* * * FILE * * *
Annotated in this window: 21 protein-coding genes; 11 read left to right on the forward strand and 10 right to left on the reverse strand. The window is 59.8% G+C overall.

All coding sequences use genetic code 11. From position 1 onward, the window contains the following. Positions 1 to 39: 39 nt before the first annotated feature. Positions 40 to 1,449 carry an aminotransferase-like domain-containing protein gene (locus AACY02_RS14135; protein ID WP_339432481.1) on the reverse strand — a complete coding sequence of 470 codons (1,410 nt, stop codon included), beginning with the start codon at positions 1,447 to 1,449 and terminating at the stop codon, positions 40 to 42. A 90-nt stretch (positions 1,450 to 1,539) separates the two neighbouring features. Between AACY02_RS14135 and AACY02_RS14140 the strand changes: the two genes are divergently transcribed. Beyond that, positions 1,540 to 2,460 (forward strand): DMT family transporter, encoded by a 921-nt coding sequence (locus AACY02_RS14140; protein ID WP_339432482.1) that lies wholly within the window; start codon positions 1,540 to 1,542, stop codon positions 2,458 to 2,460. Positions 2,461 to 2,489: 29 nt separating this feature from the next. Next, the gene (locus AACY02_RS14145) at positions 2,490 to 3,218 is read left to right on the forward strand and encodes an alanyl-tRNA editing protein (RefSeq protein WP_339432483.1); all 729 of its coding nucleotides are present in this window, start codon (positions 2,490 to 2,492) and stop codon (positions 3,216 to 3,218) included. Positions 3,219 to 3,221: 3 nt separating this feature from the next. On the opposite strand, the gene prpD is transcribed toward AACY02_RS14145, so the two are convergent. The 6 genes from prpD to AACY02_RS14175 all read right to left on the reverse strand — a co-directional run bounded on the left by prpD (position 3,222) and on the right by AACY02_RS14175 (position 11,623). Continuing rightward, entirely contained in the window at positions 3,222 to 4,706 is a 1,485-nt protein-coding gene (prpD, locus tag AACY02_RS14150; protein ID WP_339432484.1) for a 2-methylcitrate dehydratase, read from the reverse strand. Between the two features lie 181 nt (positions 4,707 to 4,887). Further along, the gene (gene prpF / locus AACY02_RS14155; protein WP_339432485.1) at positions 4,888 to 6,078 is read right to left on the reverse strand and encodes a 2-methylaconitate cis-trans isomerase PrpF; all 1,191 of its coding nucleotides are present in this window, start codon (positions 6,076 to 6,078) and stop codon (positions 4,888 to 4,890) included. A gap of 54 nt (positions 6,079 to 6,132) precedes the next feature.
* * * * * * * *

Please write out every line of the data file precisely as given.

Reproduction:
Annotated in this window: 21 protein-coding genes; 11 read left to right on the forward strand and 10 right to left on the reverse strand. The window is 59.8% G+C overall.

All coding sequences use genetic code 11. From position 1 onward, the window contains the following. Positions 1 to 39: 39 nt before the first annotated feature. Positions 40 to 1,449 carry an aminotransferase-like domain-containing protein gene (locus AACY02_RS14135; protein ID WP_339432481.1) on the reverse strand — a complete coding sequence of 470 codons (1,410 nt, stop codon included), beginning with the start codon at positions 1,447 to 1,449 and terminating at the stop codon, positions 40 to 42. A 90-nt stretch (positions 1,450 to 1,539) separates the two neighbouring features. Between AACY02_RS14135 and AACY02_RS14140 the strand changes: the two genes are divergently transcribed. Beyond that, positions 1,540 to 2,460 (forward strand): DMT family transporter, encoded by a 921-nt coding sequence (locus AACY02_RS14140; protein ID WP_339432482.1) that lies wholly within the window; start codon positions 1,540 to 1,542, stop codon positions 2,458 to 2,460. Positions 2,461 to 2,489: 29 nt separating this feature from the next. Next, the gene (locus AACY02_RS14145) at positions 2,490 to 3,218 is read left to right on the forward strand and encodes an alanyl-tRNA editing protein (RefSeq protein WP_339432483.1); all 729 of its coding nucleotides are present in this window, start codon (positions 2,490 to 2,492) and stop codon (positions 3,216 to 3,218) included. Positions 3,219 to 3,221: 3 nt separating this feature from the next. On the opposite strand, the gene prpD is transcribed toward AACY02_RS14145, so the two are convergent. The 6 genes from prpD to AACY02_RS14175 all read right to left on the reverse strand — a co-directional run bounded on the left by prpD (position 3,222) and on the right by AACY02_RS14175 (position 11,623). Continuing rightward, entirely contained in the window at positions 3,222 to 4,706 is a 1,485-nt protein-coding gene (prpD, locus tag AACY02_RS14150; protein ID WP_339432484.1) for a 2-methylcitrate dehydratase, read from the reverse strand. Between the two features lie 181 nt (positions 4,707 to 4,887). Further along, the gene (gene prpF / locus AACY02_RS14155; protein WP_339432485.1) at positions 4,888 to 6,078 is read right to left on the reverse strand and encodes a 2-methylaconitate cis-trans isomerase PrpF; all 1,191 of its coding nucleotides are present in this window, start codon (positions 6,076 to 6,078) and stop codon (positions 4,888 to 4,890) included. A gap of 54 nt (positions 6,079 to 6,132) precedes the next feature.